March 16, 2007 in Business

This idea couldn’t be held back

By The Spokesman-Review
 

Metalite Industries Inc. has won a $545,000 federal contract to replace the warning booms above Grand Coulee Dam that keep boaters away.

Earning the contract, however, was a decade-long endeavor for Metalite owner Gregory Paulus, who first floated the idea of stringing a chain of 20-foot, foam-filled aluminum booms across the water.

The dam operators were looking for something to replace the giant cedar logs that had bobbed across the water like an industrial necklace since the dam first backed up the Columbia River in 1941.

The dam operators seemed to like the concept of square aluminum booms and, at their behest, Paulus forged ahead.

Though when it came time to replace the cedar logs, the U.S. Bureau of Reclamation instead sought bids for plastic buoys.

Paulus was incensed, reamed out procurement officials at the dam, and went to work trying to sell his booms to other dams. Because Grand Coulee is considered one of the most impressive and important dams in the country, Paulus had hoped to use a deal to springboard sales to other hydro projects.

It worked the other way. His sales team convinced the operators of Glen Canyon Dam to buy the booms. After a couple of minor problems, the product, strung across 1,200 feet of the Colorado River above the dam worked as advertised and Metalite found itself with a new line of business with a good profit margin.

A few years later came a call from the operators of Hoover Dam. They wanted a 3,000-foot boom chain strung below the landmark dam near Las Vegas to keep jet skiers away from the dam’s base and its river diversion tunnels.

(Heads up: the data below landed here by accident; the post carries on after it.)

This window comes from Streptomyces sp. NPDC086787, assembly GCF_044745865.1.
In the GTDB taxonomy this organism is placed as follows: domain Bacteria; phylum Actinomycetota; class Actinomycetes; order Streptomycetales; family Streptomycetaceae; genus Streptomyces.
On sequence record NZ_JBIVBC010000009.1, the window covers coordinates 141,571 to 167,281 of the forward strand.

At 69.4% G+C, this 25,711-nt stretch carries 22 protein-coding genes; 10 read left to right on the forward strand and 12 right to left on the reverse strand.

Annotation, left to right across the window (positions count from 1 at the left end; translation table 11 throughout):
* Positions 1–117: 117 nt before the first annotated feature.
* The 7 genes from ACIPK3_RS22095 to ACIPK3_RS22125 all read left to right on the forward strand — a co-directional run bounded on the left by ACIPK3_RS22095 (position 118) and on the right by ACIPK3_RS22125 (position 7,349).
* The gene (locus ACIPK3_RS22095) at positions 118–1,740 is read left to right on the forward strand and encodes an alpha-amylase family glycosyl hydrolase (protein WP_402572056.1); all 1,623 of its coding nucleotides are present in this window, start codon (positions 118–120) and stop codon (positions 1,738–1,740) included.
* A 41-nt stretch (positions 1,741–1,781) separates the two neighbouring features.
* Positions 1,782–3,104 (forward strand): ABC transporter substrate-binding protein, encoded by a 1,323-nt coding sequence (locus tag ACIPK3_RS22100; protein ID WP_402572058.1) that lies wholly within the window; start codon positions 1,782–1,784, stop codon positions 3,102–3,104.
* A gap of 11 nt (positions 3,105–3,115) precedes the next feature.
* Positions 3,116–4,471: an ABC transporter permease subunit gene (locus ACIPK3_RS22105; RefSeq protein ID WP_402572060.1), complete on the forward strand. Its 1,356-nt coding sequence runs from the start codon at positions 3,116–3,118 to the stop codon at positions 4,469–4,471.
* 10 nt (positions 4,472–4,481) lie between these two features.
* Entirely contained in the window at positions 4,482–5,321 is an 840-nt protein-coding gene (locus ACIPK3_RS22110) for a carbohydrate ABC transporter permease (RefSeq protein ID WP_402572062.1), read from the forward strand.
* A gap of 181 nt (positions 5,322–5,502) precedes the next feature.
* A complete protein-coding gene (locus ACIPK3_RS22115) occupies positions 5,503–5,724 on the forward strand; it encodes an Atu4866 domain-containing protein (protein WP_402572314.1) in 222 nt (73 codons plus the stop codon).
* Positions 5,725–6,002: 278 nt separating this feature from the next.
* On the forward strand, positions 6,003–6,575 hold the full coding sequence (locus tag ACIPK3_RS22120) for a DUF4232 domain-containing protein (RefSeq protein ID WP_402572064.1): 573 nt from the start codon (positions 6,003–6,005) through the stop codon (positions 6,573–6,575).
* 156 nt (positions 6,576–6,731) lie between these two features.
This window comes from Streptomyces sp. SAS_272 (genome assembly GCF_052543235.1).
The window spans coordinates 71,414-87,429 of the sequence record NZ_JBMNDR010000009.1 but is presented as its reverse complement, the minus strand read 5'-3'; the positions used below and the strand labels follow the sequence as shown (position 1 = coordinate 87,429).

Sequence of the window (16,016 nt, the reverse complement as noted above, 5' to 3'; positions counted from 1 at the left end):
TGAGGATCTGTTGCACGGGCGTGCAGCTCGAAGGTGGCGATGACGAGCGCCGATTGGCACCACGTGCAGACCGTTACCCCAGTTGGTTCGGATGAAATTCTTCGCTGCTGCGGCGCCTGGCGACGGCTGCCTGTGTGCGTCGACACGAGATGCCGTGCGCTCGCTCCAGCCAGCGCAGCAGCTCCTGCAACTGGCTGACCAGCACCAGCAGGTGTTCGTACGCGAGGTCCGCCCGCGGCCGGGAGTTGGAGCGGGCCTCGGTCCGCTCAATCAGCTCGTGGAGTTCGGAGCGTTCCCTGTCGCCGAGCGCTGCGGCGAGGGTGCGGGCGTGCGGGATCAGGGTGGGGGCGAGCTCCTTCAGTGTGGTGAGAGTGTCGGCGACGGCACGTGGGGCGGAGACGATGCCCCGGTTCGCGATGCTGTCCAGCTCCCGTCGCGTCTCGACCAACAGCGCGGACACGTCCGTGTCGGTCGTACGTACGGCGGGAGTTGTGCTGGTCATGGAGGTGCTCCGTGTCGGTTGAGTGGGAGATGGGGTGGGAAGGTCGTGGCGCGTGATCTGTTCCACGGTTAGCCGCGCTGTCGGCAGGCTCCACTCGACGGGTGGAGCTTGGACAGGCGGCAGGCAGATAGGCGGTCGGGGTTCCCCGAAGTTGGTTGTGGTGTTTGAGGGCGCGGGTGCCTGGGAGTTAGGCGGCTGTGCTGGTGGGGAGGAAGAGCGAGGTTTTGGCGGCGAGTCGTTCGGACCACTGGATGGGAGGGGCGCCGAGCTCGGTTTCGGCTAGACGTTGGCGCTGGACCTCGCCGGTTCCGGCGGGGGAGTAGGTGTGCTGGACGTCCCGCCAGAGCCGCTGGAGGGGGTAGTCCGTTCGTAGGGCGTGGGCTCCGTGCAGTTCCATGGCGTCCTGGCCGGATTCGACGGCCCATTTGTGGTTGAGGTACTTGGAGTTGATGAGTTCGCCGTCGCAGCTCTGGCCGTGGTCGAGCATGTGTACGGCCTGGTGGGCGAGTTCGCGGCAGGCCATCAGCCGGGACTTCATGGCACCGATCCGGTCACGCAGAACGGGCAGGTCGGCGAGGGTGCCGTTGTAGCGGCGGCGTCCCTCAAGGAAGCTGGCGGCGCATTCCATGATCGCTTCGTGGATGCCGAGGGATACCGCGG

Other dams followed.

Finally, it was time again for Grand Coulee.

The dam was dissatisfied with the plastic booms it had used. They deteriorated in the sunshine and haven’t been a reliable replacement for the logs, Paulus said.

Grand Coulee spokesman Craig Sprankle acknowledged that contract was a long-time coming for Paulus.

“He’s pretty excited about it and we’re happy for him,” Sprankle said.

To get the deal, Paulus was able to use his status as a disabled veteran to help win the contract. The government has procurement programs designed to help minority and veteran-owned businesses.

Paulus was an Air Force fighter jet pilot for 20 years. The work damaged his hearing and he suffered a compressed spine that has saddled him with perpetual back pain.

When he left the Air Force, he bought a bankrupt company called Cheney Weeder. That was 14 years ago.

Cheney Weeder, founded in 1910, was famous for inventing and selling a farm implement that would till the soil and expose the roots of weeds. It was drawn by horses and dragged by tractors for many years, helping rip up virgin soil and keeping weeds in check in the days before chemical weed-killers.

Paulus called it truly one of the great farm inventions.

The business slowly faded and by the 1990s was failing.

Now named Metalite, the company continues making some farm implements. Most of the company’s business, however, is manufacturing and selling docks, pontoon boats, and trailers for snowmobiles and recreational machines.

The dam business, as Paulus calls it, is a minor piece of his 10-employee company located on the fringe of downtown Spokane, at 1805 W. Fourth Ave.

The Grand Coulee deal has given the company a busy winter. In June, Paulus and his crew plan to install a total of 295 aluminum dam barrier booms across more than a mile of Lake Roosevelt. Curious boaters will see the metal glinting in the sun.

“It’s definitely a feel-good moment for us,” Paulus said. “It shows a local company can do it.”


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